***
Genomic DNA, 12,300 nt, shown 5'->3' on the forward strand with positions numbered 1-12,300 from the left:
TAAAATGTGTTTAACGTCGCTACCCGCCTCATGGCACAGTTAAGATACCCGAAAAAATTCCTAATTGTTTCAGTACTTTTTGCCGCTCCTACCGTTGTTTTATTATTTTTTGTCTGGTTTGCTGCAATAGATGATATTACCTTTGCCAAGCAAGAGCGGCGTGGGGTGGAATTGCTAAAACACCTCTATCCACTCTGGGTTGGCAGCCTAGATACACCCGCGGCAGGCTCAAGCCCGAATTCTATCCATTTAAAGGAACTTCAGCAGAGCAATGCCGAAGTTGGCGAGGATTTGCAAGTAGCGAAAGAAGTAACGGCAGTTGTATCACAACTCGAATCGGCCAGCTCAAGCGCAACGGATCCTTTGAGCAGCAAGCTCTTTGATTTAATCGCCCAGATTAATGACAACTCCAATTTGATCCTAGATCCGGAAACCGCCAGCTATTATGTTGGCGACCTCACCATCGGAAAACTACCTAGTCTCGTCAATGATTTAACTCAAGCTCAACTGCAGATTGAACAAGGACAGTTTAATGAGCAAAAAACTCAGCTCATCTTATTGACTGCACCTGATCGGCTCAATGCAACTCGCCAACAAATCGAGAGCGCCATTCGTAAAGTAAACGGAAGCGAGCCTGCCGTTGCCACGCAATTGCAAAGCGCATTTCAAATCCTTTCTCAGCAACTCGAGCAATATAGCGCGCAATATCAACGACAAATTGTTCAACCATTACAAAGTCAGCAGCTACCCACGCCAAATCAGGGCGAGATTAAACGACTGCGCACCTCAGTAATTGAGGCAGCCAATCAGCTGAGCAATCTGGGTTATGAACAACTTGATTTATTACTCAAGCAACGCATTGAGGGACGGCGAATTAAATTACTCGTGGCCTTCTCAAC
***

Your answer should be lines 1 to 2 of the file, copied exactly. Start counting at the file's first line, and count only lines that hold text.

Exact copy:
Genomic DNA, 12,300 nt, shown 5'->3' on the forward strand with positions numbered 1-12,300 from the left:
TAAAATGTGTTTAACGTCGCTACCCGCCTCATGGCACAGTTAAGATACCCGAAAAAATTCCTAATTGTTTCAGTACTTTTTGCCGCTCCTACCGTTGTTTTATTATTTTTTGTCTGGTTTGCTGCAATAGATGATATTACCTTTGCCAAGCAAGAGCGGCGTGGGGTGGAATTGCTAAAACACCTCTATCCACTCTGGGTTGGCAGCCTAGATACACCCGCGGCAGGCTCAAGCCCGAATTCTATCCATTTAAAGGAACTTCAGCAGAGCAATGCCGAAGTTGGCGAGGATTTGCAAGTAGCGAAAGAAGTAACGGCAGTTGTATCACAACTCGAATCGGCCAGCTCAAGCGCAACGGATCCTTTGAGCAGCAAGCTCTTTGATTTAATCGCCCAGATTAATGACAACTCCAATTTGATCCTAGATCCGGAAACCGCCAGCTATTATGTTGGCGACCTCACCATCGGAAAACTACCTAGTCTCGTCAATGATTTAACTCAAGCTCAACTGCAGATTGAACAAGGACAGTTTAATGAGCAAAAAACTCAGCTCATCTTATTGACTGCACCTGATCGGCTCAATGCAACTCGCCAACAAATCGAGAGCGCCATTCGTAAAGTAAACGGAAGCGAGCCTGCCGTTGCCACGCAATTGCAAAGCGCATTTCAAATCCTTTCTCAGCAACTCGAGCAATATAGCGCGCAATATCAACGACAAATTGTTCAACCATTACAAAGTCAGCAGCTACCCACGCCAAATCAGGGCGAGATTAAACGACTGCGCACCTCAGTAATTGAGGCAGCCAATCAGCTGAGCAATCTGGGTTATGAACAACTTGATTTATTACTCAAGCAACGCATTGAGGGACGGCGAATTAAATTACTCGTGGCCTTCTCAAC